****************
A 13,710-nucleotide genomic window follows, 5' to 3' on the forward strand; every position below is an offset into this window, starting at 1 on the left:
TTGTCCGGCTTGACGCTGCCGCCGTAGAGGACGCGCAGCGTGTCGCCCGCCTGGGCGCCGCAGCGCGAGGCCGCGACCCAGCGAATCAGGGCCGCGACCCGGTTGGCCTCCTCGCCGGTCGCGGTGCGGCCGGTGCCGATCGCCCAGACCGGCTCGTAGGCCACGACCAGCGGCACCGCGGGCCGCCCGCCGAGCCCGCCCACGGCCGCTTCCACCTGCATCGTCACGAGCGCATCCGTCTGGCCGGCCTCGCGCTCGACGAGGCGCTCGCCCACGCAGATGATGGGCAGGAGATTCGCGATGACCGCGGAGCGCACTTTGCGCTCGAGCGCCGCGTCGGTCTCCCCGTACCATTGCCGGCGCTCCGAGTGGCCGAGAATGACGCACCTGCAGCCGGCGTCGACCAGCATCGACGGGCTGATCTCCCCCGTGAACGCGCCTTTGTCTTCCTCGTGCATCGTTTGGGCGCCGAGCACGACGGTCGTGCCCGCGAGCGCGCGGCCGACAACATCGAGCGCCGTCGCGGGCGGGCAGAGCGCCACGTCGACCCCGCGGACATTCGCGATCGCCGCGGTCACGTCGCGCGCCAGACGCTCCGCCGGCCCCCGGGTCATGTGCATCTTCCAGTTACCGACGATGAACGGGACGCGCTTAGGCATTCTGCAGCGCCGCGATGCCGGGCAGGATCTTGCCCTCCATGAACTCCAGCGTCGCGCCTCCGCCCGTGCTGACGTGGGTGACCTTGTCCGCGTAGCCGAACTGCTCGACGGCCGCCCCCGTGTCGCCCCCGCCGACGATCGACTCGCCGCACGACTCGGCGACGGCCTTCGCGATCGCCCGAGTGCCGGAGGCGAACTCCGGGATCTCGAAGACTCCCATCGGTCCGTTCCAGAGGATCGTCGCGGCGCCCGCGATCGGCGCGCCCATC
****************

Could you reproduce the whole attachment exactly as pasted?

A 13,710-nucleotide genomic window follows, 5' to 3' on the forward strand; every position below is an offset into this window, starting at 1 on the left:
TTGTCCGGCTTGACGCTGCCGCCGTAGAGGACGCGCAGCGTGTCGCCCGCCTGGGCGCCGCAGCGCGAGGCCGCGACCCAGCGAATCAGGGCCGCGACCCGGTTGGCCTCCTCGCCGGTCGCGGTGCGGCCGGTGCCGATCGCCCAGACCGGCTCGTAGGCCACGACCAGCGGCACCGCGGGCCGCCCGCCGAGCCCGCCCACGGCCGCTTCCACCTGCATCGTCACGAGCGCATCCGTCTGGCCGGCCTCGCGCTCGACGAGGCGCTCGCCCACGCAGATGATGGGCAGGAGATTCGCGATGACCGCGGAGCGCACTTTGCGCTCGAGCGCCGCGTCGGTCTCCCCGTACCATTGCCGGCGCTCCGAGTGGCCGAGAATGACGCACCTGCAGCCGGCGTCGACCAGCATCGACGGGCTGATCTCCCCCGTGAACGCGCCTTTGTCTTCCTCGTGCATCGTTTGGGCGCCGAGCACGACGGTCGTGCCCGCGAGCGCGCGGCCGACAACATCGAGCGCCGTCGCGGGCGGGCAGAGCGCCACGTCGACCCCGCGGACATTCGCGATCGCCGCGGTCACGTCGCGCGCCAGACGCTCCGCCGGCCCCCGGGTCATGTGCATCTTCCAGTTACCGACGATGAACGGGACGCGCTTAGGCATTCTGCAGCGCCGCGATGCCGGGCAGGATCTTGCCCTCCATGAACTCCAGCGTCGCGCCTCCGCCCGTGCTGACGTGGGTGACCTTGTCCGCGTAGCCGAACTGCTCGACGGCCGCCCCCGTGTCGCCCCCGCCGACGATCGACTCGCCGCACGACTCGGCGACGGCCTTCGCGATCGCCCGAGTGCCGGAGGCGAACTCCGGGATCTCGAAGACTCCCATCGGTCCGTTCCAGAGGATCGTCGCGGCGCCCGCGATCGGCGCGCCCATC